Ethics Committee Formal Opinion #1988-89/16
Disposition of Unused Client Funds When Client Cannot Be Located
By the NHBA Ethics Committee
March 9, 1989
Client Funds and Property
RSA 471-A:8, et. seq.
An attorney is obligated to make a diligent effort to locate and notify a client whose whereabouts is unknown, that the attorney is holding the client's funds. (Rule 1.15; Rule 1.15(b)).
While attempting to locate a client, the attorney must hold the client's funds in a clearly designated trust account, and maintain complete records of the funds. (Rule 1.15; Rule 1.15(a)).
Even after the lawyer is satisfied that he or she has made a diligent effort to locate the client, but that the client cannot be found, the lawyer is obligated in a fiduciary's capacity to continue to safeguard the client's funds until the statutory time period for the abandoned property statute expires. (Rule 1.15).
The inquiring attorney represented an out-of-state resident before a Federal Grand Jury. Prior to representing the client, the attorney accepted a retainer to be applied toward his hourly rate charges. He successfully represented the client, and at the conclusion of the matter sought to return to the client the unused portion of the funds remaining in the trust account. At that time, he found that the client had moved and he is presently unable to locate her. The attorney wants to know what should be done with funds belonging to a client who cannot be located.
How must a lawyer dispose of funds belonging to a client whose whereabouts are unknown?
An attorney's obligations with respect to the safekeeping of client funds are governed by Rule 1.15 of the Rule of Professional Conduct, which provides in part:
Upon receiving funds or other property in which a client has an interest, a lawyer shall promptly notify the client. Except as stated in this rule or otherwise permitted by law or by agreement with the client, a lawyer shall promptly deliver to the client any funds or other property that the client is entitled to receive.
Rule 1.15(b). In accordance with this Rule, the attorney is obligated to make a diligent effort to locate and notify the client that he or she is holding client funds. Some ethical opinions have held that diligent efforts to locate the client include attempting to communicate with the client through whatever addresses or telephone numbers might reasonably lead the attorney to the client, and following up reasonably on leads through other letters and telephone calls. Op. 1983-3 (New Mexico 7/25/83), ABA/BNA Lawyers Manual on Professional Conduct, 801:6001. Others require the lawyer to give notice to the client by publication. Op. 83-146 (Alabama 9/19/83), ABA/BNA Lawyers Manual on Professional Conduct, 801:1064; Op. 84-106 (Alabama 8/1/84), Id. at 801:1083. It is clear that the attorney's efforts to locate the client must be genuine and diligent under the circumstances of the specific case.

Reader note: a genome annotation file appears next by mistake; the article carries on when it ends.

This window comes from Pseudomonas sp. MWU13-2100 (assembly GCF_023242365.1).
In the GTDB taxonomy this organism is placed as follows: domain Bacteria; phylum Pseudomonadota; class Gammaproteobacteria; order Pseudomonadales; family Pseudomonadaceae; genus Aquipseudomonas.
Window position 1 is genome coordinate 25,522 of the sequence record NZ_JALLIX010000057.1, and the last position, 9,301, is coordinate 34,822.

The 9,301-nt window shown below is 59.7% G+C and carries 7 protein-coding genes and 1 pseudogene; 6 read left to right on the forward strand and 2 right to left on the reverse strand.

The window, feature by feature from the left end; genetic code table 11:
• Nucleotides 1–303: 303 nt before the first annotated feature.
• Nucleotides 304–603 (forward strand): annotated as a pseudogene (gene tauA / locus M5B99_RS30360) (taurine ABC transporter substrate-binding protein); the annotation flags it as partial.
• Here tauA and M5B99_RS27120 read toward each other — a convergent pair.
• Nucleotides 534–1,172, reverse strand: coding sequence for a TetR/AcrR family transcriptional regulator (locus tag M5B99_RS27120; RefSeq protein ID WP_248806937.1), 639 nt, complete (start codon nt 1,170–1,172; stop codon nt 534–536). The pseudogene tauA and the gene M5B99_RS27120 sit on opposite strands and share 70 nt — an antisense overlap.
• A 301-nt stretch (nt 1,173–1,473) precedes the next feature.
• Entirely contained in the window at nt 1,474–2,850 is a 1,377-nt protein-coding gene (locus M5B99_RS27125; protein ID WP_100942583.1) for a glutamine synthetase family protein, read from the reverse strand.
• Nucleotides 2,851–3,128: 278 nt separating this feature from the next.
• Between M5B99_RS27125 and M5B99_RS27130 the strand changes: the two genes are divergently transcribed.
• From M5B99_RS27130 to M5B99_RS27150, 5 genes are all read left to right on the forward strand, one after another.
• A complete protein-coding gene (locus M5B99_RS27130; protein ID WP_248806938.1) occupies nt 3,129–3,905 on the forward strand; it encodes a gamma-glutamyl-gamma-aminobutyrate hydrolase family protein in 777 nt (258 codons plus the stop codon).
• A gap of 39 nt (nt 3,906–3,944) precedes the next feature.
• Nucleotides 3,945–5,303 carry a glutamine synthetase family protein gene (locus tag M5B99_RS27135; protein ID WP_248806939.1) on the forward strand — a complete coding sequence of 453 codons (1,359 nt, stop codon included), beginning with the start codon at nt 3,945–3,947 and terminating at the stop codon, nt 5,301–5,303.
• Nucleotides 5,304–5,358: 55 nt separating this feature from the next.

While attempting to locate the client, the attorney must continue to hold the funds in a clearly designated trust account, and maintain complete records of the funds. Rule 1.15(a). Op. 83-36 (Maryland 3/10/83), ABA/BNA Lawyers Manual on Professional Conduct, 801:4327. The attorney may place the funds in an interest-bearing account, provided that all interest earned in the account will be considered property of the client. Op. 84-106 (Alabama 8/1/84).
Even after the lawyer is satisfied that he has made a diligent effort to locate the client, but that the client simply cannot be found, he is obligated in his fiduciary capacity to continue to safekeep the client's funds pursuant to Rule 1.15 and the New Hampshire Supreme Court Rules until the statutory time period set forth in the State's abandoned property statute expires, according to past decisions of this committee. For example, in NH Op. 1984-5/11, the Ethics Committee held that a lawyer must deposit funds in an identifiable bank account when a client cannot be located and it is presumed that after the expiration of 15 years the client has abandoned his right to the funds. ABA/BNA Lawyers Manual on Professional Conduct 801:5708, citing DR 9-102 (A)(2); N.H.R.S.A. 471-A:8, et. seq. See, also NH Op 82-3/9 (where an attorney died leaving money in an undesignated trust account and the attorney appointed to take over the account has exhausted all reasonable means to determine the rightful owner, the property should be disposed of in accordance with New Hampshire law regarding lost property). Other jurisdictions have adopted similar solutions to this problem. See, e.g., Op. 104 (Miss. 6/6/85), ABA/BNA Lawyers Manual on Professional Conduct 801:5109 (If it is impossible to locate the former client, the attorney must continue to hold the funds until presumed abandoned under state law, at which time the funds are to be disposed of pursuant to the State's abandoned property law).
New Hampshire's abandoned property law has been revised since NH Op 1984-5/11 was published and is now titled R.S.A. 471-C. This statute governs the length of time during which the funds must be held, and the procedures to be followed with respect to final disposition of the funds.